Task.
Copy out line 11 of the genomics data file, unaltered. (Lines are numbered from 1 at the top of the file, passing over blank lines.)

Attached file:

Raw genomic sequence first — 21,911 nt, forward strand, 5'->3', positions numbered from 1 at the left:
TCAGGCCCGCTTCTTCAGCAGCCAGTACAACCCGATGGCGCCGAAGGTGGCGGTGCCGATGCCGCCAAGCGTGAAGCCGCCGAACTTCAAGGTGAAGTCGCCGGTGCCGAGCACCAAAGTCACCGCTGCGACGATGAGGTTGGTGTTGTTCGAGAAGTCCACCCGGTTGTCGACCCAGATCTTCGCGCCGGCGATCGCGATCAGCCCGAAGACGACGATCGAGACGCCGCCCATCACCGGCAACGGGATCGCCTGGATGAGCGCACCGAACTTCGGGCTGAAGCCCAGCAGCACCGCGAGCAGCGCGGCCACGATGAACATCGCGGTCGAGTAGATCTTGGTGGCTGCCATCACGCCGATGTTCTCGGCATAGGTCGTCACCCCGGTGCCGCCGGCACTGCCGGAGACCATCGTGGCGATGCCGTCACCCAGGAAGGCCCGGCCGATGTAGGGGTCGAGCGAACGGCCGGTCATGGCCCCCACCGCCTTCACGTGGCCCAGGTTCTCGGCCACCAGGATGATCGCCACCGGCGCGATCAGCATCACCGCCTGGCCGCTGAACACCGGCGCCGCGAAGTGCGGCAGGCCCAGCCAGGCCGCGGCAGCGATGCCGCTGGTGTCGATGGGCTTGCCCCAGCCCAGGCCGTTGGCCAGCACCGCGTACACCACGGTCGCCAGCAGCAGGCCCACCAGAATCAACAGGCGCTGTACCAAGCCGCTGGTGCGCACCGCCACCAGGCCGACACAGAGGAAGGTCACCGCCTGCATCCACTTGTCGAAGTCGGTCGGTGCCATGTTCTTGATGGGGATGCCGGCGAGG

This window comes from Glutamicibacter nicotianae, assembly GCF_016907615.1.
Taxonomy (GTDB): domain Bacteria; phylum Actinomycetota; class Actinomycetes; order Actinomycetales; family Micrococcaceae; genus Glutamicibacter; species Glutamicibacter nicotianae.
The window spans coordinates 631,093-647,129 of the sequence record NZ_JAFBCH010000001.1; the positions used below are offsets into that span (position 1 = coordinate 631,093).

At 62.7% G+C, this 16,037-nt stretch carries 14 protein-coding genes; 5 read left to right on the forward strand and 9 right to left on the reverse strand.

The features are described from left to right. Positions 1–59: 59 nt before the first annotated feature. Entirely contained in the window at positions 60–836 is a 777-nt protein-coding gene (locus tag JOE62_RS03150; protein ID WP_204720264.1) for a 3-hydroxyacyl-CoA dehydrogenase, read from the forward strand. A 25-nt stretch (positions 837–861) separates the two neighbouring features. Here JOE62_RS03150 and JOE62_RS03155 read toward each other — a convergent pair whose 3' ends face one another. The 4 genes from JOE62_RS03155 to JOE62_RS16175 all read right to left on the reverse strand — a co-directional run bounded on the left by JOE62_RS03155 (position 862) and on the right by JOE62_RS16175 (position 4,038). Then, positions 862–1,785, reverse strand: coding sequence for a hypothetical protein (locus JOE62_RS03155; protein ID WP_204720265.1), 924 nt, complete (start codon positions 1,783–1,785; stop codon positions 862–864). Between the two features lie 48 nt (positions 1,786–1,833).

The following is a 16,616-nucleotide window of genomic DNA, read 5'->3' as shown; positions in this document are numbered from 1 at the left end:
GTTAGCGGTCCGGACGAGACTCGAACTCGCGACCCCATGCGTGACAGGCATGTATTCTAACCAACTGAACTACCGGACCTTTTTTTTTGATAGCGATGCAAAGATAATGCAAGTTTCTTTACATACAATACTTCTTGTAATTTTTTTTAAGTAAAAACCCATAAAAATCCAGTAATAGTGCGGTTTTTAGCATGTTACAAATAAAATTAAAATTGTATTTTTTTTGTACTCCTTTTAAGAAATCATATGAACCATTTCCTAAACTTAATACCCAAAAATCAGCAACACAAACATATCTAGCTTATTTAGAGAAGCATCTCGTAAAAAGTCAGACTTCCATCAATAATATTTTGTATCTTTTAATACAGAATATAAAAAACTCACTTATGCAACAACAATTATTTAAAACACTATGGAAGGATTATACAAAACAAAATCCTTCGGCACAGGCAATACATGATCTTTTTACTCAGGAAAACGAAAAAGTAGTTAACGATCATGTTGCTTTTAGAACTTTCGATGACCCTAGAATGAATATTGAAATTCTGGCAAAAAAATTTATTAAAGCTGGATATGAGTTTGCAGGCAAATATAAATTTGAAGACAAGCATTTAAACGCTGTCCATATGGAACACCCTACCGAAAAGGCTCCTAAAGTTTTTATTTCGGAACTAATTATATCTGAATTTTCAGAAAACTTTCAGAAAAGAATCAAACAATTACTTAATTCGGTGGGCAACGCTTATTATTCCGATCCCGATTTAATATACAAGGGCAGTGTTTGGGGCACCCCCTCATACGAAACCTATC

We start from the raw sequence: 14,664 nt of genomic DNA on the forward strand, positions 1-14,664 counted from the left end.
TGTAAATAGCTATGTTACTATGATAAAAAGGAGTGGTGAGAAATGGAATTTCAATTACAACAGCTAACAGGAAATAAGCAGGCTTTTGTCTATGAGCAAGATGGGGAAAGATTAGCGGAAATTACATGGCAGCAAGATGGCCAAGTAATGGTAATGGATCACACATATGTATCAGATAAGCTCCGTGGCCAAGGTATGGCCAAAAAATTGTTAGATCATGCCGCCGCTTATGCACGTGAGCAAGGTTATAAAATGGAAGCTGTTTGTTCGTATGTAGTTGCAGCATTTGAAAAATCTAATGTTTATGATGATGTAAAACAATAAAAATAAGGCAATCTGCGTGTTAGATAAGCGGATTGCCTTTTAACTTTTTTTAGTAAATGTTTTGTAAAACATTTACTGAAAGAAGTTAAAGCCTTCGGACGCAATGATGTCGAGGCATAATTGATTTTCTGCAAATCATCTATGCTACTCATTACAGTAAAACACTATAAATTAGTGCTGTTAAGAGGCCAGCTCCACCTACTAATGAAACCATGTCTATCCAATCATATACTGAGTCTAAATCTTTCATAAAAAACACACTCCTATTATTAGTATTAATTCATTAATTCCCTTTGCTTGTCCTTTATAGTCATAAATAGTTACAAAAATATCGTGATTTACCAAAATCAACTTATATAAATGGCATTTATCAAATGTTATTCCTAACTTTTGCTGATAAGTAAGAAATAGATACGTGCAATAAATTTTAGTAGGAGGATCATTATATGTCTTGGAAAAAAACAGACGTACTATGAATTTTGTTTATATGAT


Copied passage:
TGTAAATAGCTATGTTACTATGATAAAAAGGAGTGGTGAGAAATGGAATTTCAATTACAACAGCTAACAGGAAATAAGCAGGCTTTTGTCTATGAGCAAGATGGGGAAAGATTAGCGGAAATTACATGGCAGCAAGATGGCCAAGTAATGGTAATGGATCACACATATGTATCAGATAAGCTCCGTGGCCAAGGTATGGCCAAAAAATTGTTAGATCATGCCGCCGCTTATGCACGTGAGCAAGGTTATAAAATGGAAGCTGTTTGTTCGTATGTAGTTGCAGCATTTGAAAAATCTAATGTTTATGATGATGTAAAACAATAAAAATAAGGCAATCTGCGTGTTAGATAAGCGGATTGCCTTTTAACTTTTTTTAGTAAATGTTTTGTAAAACATTTACTGAAAGAAGTTAAAGCCTTCGGACGCAATGATGTCGAGGCATAATTGATTTTCTGCAAATCATCTATGCTACTCATTACAGTAAAACACTATAAATTAGTGCTGTTAAGAGGCCAGCTCCACCTACTAATGAAACCATGTCTATCCAATCATATACTGAGTCTAAATCTTTCATAAAAAACACACTCCTATTATTAGTATTAATTCATTAATTCCCTTTGCTTGTCCTTTATAGTCATAAATAGTTACAAAAATATCGTGATTTACCAAAATCAACTTATATAAATGGCATTTATCAAATGTTATTCCTAACTTTTGCTGATAAGTAAGAAATAGATACGTGCAATAAATTTTAGTAGGAGGATCATTATATGTCTTGGAAAAAAACAGACGTACTATGAATTTTGTTTATATGAT